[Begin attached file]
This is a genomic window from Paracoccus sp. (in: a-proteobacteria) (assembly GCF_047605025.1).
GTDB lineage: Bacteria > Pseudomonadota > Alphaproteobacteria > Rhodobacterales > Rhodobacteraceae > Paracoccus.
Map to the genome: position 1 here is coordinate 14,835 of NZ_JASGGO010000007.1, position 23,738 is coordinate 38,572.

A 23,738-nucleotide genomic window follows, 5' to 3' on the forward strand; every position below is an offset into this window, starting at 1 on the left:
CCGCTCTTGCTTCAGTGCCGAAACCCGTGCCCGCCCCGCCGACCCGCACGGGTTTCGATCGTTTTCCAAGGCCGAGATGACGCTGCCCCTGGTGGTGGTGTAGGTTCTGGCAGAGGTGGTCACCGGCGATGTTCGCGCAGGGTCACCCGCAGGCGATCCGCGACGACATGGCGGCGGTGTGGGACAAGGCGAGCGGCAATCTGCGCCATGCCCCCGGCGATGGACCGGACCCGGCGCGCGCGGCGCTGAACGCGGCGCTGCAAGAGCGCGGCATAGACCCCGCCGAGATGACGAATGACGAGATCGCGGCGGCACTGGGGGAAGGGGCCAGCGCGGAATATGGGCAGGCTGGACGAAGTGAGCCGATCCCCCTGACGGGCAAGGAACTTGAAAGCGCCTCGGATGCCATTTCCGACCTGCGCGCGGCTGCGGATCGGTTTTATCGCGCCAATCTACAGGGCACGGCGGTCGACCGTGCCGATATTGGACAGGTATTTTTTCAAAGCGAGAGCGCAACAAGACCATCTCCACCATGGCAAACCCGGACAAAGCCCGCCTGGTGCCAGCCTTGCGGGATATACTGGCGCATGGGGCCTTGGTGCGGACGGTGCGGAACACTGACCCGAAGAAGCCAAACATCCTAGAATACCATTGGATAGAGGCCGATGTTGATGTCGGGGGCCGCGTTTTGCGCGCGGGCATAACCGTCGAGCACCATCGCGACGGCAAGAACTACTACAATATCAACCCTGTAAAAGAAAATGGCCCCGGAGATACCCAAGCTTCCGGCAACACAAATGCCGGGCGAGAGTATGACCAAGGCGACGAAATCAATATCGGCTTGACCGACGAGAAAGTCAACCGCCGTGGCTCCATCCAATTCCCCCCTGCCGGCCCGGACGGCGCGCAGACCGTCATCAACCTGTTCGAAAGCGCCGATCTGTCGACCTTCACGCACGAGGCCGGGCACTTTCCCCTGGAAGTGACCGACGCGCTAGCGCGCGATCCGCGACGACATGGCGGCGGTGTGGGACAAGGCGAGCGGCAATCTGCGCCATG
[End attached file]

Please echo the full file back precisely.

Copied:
This is a genomic window from Paracoccus sp. (in: a-proteobacteria) (assembly GCF_047605025.1).
GTDB lineage: Bacteria > Pseudomonadota > Alphaproteobacteria > Rhodobacterales > Rhodobacteraceae > Paracoccus.
Map to the genome: position 1 here is coordinate 14,835 of NZ_JASGGO010000007.1, position 23,738 is coordinate 38,572.

A 23,738-nucleotide genomic window follows, 5' to 3' on the forward strand; every position below is an offset into this window, starting at 1 on the left:
CCGCTCTTGCTTCAGTGCCGAAACCCGTGCCCGCCCCGCCGACCCGCACGGGTTTCGATCGTTTTCCAAGGCCGAGATGACGCTGCCCCTGGTGGTGGTGTAGGTTCTGGCAGAGGTGGTCACCGGCGATGTTCGCGCAGGGTCACCCGCAGGCGATCCGCGACGACATGGCGGCGGTGTGGGACAAGGCGAGCGGCAATCTGCGCCATGCCCCCGGCGATGGACCGGACCCGGCGCGCGCGGCGCTGAACGCGGCGCTGCAAGAGCGCGGCATAGACCCCGCCGAGATGACGAATGACGAGATCGCGGCGGCACTGGGGGAAGGGGCCAGCGCGGAATATGGGCAGGCTGGACGAAGTGAGCCGATCCCCCTGACGGGCAAGGAACTTGAAAGCGCCTCGGATGCCATTTCCGACCTGCGCGCGGCTGCGGATCGGTTTTATCGCGCCAATCTACAGGGCACGGCGGTCGACCGTGCCGATATTGGACAGGTATTTTTTCAAAGCGAGAGCGCAACAAGACCATCTCCACCATGGCAAACCCGGACAAAGCCCGCCTGGTGCCAGCCTTGCGGGATATACTGGCGCATGGGGCCTTGGTGCGGACGGTGCGGAACACTGACCCGAAGAAGCCAAACATCCTAGAATACCATTGGATAGAGGCCGATGTTGATGTCGGGGGCCGCGTTTTGCGCGCGGGCATAACCGTCGAGCACCATCGCGACGGCAAGAACTACTACAATATCAACCCTGTAAAAGAAAATGGCCCCGGAGATACCCAAGCTTCCGGCAACACAAATGCCGGGCGAGAGTATGACCAAGGCGACGAAATCAATATCGGCTTGACCGACGAGAAAGTCAACCGCCGTGGCTCCATCCAATTCCCCCCTGCCGGCCCGGACGGCGCGCAGACCGTCATCAACCTGTTCGAAAGCGCCGATCTGTCGACCTTCACGCACGAGGCCGGGCACTTTCCCCTGGAAGTGACCGACGCGCTAGCGCGCGATCCGCGACGACATGGCGGCGGTGTGGGACAAGGCGAGCGGCAATCTGCGCCATG